27. I also woke up very early to watch the practice, quali and the race. I am an Alonso fan and I have been watching and following f1 closely since 2010, so my judgement for this race should be fair.

    I didn’t find first GP of the year live up the hype I had in pre-season testing. Since 2014 season started and the dominance of the Mercedes one 1-2 after another I kinda lost passion and interest to F1. Never have had that problem, feels worrying that something is horribly wrong in formula 1 atm.
    Last year there was only one race that was really exciting for me, that was the Hungarian GP, because everyone were on equal terms in terms of who can win it. Ricciardo, Alonso, Hamilton and Rosberg had the chance to take the victroy. None of the other GP’s made me feel excited bar the Vettel vs Alonso in the British GP. Every other race (not to be rude)sucked imho. I can see that Hamilton fans are satisfied with the dominance of Mercedes team but please try to see the bigger picture. No-one bar Hamilton and Mercedes fans would even bother to turn on TV in 5 years time if FIA doesn’t change the rules to even up the field, like they have done since formula 1 started. (the Bernie’s “Fan car”,6 wheeler,1980’s turbo era, Williams era in 1992, Mclaren-honda era, Ferrari era, Red-bull era and etc, and etc.
    It can not be possible that Ferrari, Honda and Renault, all being big manufactures in automotive industry since I was born(1997) and alot time before it, cant build an engine that is as powerful as the mercedes engine in 2 years time, I just dont believe it. Something fishy must be up, Mercedes I think have found a “gray area” in the regulations and have used it for their benefit. Autosport just made an article about such thing(No team name was mentioned).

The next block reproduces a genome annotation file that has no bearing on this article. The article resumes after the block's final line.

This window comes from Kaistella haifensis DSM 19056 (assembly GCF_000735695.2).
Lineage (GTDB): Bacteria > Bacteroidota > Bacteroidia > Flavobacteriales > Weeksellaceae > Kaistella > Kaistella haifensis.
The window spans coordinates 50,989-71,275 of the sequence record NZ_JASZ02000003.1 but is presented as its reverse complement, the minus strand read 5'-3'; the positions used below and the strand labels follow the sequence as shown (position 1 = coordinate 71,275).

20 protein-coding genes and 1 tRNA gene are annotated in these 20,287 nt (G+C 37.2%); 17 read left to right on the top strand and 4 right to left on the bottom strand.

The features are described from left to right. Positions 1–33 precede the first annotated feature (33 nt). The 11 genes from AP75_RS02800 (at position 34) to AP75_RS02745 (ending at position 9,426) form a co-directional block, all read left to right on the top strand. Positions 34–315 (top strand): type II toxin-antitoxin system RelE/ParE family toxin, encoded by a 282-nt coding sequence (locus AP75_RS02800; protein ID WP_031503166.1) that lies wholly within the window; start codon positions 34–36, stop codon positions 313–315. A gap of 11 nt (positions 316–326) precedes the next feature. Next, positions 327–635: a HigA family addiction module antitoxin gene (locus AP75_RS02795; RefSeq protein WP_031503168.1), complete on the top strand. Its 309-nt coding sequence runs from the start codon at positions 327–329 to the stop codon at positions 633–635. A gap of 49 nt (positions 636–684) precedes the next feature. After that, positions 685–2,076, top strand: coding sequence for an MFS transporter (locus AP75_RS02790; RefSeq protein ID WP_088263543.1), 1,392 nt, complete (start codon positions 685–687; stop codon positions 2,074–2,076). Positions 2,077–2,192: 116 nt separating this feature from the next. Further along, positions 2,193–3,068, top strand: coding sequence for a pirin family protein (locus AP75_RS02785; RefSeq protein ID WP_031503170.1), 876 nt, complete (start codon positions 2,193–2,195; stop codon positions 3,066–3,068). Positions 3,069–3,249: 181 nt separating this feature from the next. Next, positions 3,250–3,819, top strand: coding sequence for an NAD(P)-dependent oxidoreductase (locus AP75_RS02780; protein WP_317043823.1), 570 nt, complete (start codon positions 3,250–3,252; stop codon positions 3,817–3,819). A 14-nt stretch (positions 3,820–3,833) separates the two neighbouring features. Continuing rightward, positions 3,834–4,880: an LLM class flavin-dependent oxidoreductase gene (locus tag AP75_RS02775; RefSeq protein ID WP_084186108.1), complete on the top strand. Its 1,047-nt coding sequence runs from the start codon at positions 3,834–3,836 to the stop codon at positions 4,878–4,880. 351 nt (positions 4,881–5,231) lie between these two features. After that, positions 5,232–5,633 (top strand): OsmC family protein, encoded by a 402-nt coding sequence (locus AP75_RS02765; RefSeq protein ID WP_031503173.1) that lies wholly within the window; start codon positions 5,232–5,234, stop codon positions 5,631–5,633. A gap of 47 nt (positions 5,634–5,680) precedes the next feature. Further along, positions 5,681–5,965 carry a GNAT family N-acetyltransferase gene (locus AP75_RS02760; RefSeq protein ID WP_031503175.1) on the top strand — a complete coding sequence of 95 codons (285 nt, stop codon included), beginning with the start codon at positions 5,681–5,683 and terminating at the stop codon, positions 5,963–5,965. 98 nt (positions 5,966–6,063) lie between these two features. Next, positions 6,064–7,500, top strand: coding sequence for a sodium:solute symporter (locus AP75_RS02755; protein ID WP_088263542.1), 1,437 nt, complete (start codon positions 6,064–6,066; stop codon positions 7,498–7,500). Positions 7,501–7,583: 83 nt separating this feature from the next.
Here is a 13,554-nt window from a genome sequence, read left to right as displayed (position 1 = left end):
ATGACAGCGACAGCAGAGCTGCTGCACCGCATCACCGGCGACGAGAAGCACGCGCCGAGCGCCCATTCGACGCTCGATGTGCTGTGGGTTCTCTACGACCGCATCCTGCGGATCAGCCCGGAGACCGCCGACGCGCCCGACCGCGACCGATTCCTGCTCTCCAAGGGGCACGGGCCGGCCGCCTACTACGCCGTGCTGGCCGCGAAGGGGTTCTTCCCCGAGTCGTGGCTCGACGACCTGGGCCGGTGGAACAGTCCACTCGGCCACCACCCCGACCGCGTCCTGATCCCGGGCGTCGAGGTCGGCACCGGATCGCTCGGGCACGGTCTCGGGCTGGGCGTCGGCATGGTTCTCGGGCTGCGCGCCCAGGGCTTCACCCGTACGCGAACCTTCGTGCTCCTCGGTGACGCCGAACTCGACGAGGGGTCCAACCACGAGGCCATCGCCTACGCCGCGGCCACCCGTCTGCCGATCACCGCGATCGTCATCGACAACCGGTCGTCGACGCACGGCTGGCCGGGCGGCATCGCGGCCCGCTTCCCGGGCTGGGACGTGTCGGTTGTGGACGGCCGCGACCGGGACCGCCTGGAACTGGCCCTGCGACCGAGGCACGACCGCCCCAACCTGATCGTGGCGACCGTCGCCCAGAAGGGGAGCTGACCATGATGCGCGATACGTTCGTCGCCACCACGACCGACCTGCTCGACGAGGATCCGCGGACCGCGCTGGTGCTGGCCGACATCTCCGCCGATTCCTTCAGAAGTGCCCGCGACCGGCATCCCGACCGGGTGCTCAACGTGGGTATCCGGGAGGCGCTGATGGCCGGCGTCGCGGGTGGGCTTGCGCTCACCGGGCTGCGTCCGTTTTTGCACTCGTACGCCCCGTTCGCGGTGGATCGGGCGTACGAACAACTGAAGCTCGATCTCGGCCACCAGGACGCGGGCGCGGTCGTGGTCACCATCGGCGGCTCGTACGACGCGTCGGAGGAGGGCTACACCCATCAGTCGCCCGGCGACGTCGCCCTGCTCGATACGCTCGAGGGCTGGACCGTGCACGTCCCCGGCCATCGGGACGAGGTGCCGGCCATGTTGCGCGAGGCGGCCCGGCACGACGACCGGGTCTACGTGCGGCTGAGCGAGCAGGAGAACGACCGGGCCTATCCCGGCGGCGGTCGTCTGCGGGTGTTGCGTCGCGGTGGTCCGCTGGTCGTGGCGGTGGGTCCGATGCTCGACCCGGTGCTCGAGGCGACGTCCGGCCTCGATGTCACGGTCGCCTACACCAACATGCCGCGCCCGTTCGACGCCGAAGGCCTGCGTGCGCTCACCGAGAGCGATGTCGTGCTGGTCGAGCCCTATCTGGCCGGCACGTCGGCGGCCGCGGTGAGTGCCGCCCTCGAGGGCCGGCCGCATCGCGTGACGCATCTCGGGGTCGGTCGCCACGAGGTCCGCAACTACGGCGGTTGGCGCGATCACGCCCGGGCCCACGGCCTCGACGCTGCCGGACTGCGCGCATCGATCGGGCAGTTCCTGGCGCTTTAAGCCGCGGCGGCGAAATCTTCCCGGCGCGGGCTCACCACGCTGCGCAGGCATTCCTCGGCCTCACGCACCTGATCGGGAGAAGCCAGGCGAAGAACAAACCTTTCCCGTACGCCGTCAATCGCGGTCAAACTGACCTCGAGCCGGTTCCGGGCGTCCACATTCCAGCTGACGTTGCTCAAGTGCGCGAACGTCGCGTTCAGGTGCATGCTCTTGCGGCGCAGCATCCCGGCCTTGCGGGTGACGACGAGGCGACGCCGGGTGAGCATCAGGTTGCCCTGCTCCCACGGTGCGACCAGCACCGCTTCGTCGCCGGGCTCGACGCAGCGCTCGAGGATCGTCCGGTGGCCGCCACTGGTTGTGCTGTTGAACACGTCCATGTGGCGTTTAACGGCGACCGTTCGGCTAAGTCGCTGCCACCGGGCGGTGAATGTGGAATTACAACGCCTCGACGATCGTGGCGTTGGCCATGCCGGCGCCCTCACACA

All in all I am billion % sure that Mercedes will win all the races if not reliability will come play or smth extraordinary(lightning strike or an earthquake), others just can not close the gap to Mercedes, maybe in 5 years time they can, but who cares, no-one is going to watch 1 dull race after another till that time.

    I will still watch all of the races, but who knows for how long, If this trend continues…

  28. Here is my point of view. I do agree with Bernie in some solution for the current F1….
    Lets say…that we want teams with a 60 M budget can run and make good racing following:

    1) Everybody is allowed to buy engines. The very same engines MB, Ferrari or Renault are using.
    2) Everybody is allowed to buy chassis. The very same they are using.

    So…lets say I need 15 M to build a customer car…but a top tier customer car….
    What would be the cost/benefit of developing a new engine for Ferrari if MB can purchase an engine? So…should I spend millions in developing an engine? Or wait for another team to develop, then buy and copy?

    Having this parity, driver’s class will show. But of course…nor Ferrari nor MB will accept this. Right now is not a good time for garagistas. (McLaren, Sauber, Williams).